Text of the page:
A React Take on The Notorious B.I.G.’s 10 Crack Commandments

Stan Bershadskiy
Aug 9, 2017 · 3 min read

Great music is timeless. Often times, great rap lyrics can still be relevant today and even re-interpreted to fit other topics. What if we take a great song, such as Ten Crack Commandments by The Notorious B.I.G. and apply it to starting off with React development? Allow me to help you get your game on track, and not your wig pushed back.

Keep the props that your component expects to a minimum and make sure you use them individually. Do not just blindly spread the props object as you may cause unnecessary re-renders.

Keep your components generic enough that they solve only one view element, really well. If your components are small and flexible, then they will not be pigeonhole’d and able to be composed into larger units.

Maintain an extremely high code coverage through automated testing and use static code analysis tools such as ESLint to make sure your classes are written and performing to the highest standard.

Do not try to create every single component or feature on your own. Chances are there’s an implementation available from the open source community that may be better written, tested, and supported.

It may be tempting to repeat known patterns that you applied earlier for a new feature. Do not unless it’s necessary, take a moment and see if there’s a better approach that may be a bit more challenging but worthwhile.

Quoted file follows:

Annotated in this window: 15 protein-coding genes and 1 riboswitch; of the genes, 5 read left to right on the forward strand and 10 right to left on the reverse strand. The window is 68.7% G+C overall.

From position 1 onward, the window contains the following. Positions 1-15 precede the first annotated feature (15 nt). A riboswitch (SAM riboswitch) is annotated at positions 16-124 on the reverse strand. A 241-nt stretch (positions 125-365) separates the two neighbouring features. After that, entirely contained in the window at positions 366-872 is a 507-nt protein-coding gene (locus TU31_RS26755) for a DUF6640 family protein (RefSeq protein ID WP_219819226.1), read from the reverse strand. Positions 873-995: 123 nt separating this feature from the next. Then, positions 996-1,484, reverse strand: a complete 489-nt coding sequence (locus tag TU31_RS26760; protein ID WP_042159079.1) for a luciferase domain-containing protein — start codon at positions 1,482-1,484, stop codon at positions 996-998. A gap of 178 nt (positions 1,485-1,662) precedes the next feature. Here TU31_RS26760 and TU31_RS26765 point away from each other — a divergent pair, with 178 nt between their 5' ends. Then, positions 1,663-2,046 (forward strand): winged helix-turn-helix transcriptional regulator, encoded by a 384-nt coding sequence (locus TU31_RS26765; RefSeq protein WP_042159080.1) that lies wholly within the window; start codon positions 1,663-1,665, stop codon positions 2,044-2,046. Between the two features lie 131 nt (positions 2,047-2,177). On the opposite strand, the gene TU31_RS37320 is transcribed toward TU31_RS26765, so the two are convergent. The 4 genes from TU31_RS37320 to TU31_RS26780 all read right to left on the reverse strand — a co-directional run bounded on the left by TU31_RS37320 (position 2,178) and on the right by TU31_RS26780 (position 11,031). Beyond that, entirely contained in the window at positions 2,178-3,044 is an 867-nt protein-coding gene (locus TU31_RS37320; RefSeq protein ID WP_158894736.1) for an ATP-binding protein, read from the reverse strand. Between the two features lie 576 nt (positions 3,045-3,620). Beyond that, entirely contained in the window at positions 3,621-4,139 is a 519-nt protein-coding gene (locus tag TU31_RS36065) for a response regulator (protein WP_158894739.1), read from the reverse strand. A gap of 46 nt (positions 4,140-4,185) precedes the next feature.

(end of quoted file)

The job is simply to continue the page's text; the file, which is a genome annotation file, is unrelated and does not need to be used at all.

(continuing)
This applies to when you’re building a team around React and its ecosystem. The libraries and practices that you will be leveraging are constantly changing. You may have experienced developers on your team, but if they’re stubborn and unwilling to learn they may not be an ideal fit for the role that their seniority implies.

When developing your application separate your concerns. Simply put, keep your business logic out of the view layer.

Your render() method should be as lightweight and fast as possible.

This relates more to the tech community today. Don’t get into heated discussions or debates with developers who use competing frameworks and libraries, it’s never productive.

Don’t jump at every new and shiny library that is coming out. While you’re still getting comfortable with React and its ecosystem, focus on making sure you have a good grasp of the core library and whatever else you are using. Afterwards you can make educated decisions on changing the tooling.

These interpretations came out of a talk I did at NYC.JS on Migrating Web Apps to React. You can see the slides below. If you think I’m dead wrong (get it?) about some of these or have some ideas of your own please post them in the comments below.

Modus Create: Front End Development

Tutorials, tips, and walk-throughs on web & mobile…

Modus Create: Front End Development

Tutorials, tips, and walk-throughs on web & mobile enterprise applications. JavaScript, HTML5, ReactJS, React Native, Angular, iOS, Android. From the developers at www.moduscreate.com

Stan Bershadskiy

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Web/Mobile/Hybrid/Mobile Web/<BuzzwordHere> | Kentik | React Native Cookbook author http://a.co/90jjS2B

Modus Create: Front End Development

Tutorials, tips, and walk-throughs on web & mobile enterprise applications. JavaScript, HTML5, ReactJS, React Native, Angular, iOS, Android. From the developers at www.moduscreate.com

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